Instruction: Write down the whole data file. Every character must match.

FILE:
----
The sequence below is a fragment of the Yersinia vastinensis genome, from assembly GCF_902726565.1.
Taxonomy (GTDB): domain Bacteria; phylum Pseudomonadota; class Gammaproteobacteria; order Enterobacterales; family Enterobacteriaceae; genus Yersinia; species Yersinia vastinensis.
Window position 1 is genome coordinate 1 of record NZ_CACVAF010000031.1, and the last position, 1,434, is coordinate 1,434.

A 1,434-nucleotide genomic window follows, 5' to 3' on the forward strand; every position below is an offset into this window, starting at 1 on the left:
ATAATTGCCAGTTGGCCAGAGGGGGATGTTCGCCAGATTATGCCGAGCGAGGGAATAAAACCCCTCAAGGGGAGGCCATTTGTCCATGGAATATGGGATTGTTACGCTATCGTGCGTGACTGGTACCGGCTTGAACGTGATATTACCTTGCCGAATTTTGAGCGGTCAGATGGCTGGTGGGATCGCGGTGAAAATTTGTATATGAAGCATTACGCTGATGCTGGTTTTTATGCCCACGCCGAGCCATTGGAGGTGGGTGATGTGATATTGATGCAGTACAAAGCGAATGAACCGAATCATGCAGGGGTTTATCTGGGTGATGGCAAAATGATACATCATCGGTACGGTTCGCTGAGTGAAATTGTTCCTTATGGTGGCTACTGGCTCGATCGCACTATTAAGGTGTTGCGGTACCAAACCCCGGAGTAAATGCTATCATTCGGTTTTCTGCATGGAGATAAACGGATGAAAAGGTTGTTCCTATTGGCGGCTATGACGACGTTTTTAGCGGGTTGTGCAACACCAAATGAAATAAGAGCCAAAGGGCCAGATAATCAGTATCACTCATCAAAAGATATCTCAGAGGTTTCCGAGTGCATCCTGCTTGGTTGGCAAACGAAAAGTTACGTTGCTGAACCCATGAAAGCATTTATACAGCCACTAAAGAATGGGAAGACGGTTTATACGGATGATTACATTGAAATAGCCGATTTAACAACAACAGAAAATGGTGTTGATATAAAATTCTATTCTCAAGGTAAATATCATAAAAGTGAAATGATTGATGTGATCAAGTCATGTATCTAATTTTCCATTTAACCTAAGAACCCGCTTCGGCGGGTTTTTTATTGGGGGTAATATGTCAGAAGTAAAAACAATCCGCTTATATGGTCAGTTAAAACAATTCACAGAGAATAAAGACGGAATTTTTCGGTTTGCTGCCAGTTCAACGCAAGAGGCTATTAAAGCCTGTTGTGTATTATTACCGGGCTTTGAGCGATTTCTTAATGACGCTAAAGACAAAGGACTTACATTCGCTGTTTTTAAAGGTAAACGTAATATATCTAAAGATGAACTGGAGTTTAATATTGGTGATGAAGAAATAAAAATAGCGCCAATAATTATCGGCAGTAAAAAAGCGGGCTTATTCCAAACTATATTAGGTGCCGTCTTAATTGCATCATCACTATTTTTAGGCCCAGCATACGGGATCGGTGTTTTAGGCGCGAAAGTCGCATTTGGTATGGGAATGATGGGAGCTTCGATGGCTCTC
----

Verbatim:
The sequence below is a fragment of the Yersinia vastinensis genome, from assembly GCF_902726565.1.
Taxonomy (GTDB): domain Bacteria; phylum Pseudomonadota; class Gammaproteobacteria; order Enterobacterales; family Enterobacteriaceae; genus Yersinia; species Yersinia vastinensis.
Window position 1 is genome coordinate 1 of record NZ_CACVAF010000031.1, and the last position, 1,434, is coordinate 1,434.

A 1,434-nucleotide genomic window follows, 5' to 3' on the forward strand; every position below is an offset into this window, starting at 1 on the left:
ATAATTGCCAGTTGGCCAGAGGGGGATGTTCGCCAGATTATGCCGAGCGAGGGAATAAAACCCCTCAAGGGGAGGCCATTTGTCCATGGAATATGGGATTGTTACGCTATCGTGCGTGACTGGTACCGGCTTGAACGTGATATTACCTTGCCGAATTTTGAGCGGTCAGATGGCTGGTGGGATCGCGGTGAAAATTTGTATATGAAGCATTACGCTGATGCTGGTTTTTATGCCCACGCCGAGCCATTGGAGGTGGGTGATGTGATATTGATGCAGTACAAAGCGAATGAACCGAATCATGCAGGGGTTTATCTGGGTGATGGCAAAATGATACATCATCGGTACGGTTCGCTGAGTGAAATTGTTCCTTATGGTGGCTACTGGCTCGATCGCACTATTAAGGTGTTGCGGTACCAAACCCCGGAGTAAATGCTATCATTCGGTTTTCTGCATGGAGATAAACGGATGAAAAGGTTGTTCCTATTGGCGGCTATGACGACGTTTTTAGCGGGTTGTGCAACACCAAATGAAATAAGAGCCAAAGGGCCAGATAATCAGTATCACTCATCAAAAGATATCTCAGAGGTTTCCGAGTGCATCCTGCTTGGTTGGCAAACGAAAAGTTACGTTGCTGAACCCATGAAAGCATTTATACAGCCACTAAAGAATGGGAAGACGGTTTATACGGATGATTACATTGAAATAGCCGATTTAACAACAACAGAAAATGGTGTTGATATAAAATTCTATTCTCAAGGTAAATATCATAAAAGTGAAATGATTGATGTGATCAAGTCATGTATCTAATTTTCCATTTAACCTAAGAACCCGCTTCGGCGGGTTTTTTATTGGGGGTAATATGTCAGAAGTAAAAACAATCCGCTTATATGGTCAGTTAAAACAATTCACAGAGAATAAAGACGGAATTTTTCGGTTTGCTGCCAGTTCAACGCAAGAGGCTATTAAAGCCTGTTGTGTATTATTACCGGGCTTTGAGCGATTTCTTAATGACGCTAAAGACAAAGGACTTACATTCGCTGTTTTTAAAGGTAAACGTAATATATCTAAAGATGAACTGGAGTTTAATATTGGTGATGAAGAAATAAAAATAGCGCCAATAATTATCGGCAGTAAAAAAGCGGGCTTATTCCAAACTATATTAGGTGCCGTCTTAATTGCATCATCACTATTTTTAGGCCCAGCATACGGGATCGGTGTTTTAGGCGCGAAAGTCGCATTTGGTATGGGAATGATGGGAGCTTCGATGGCTCTC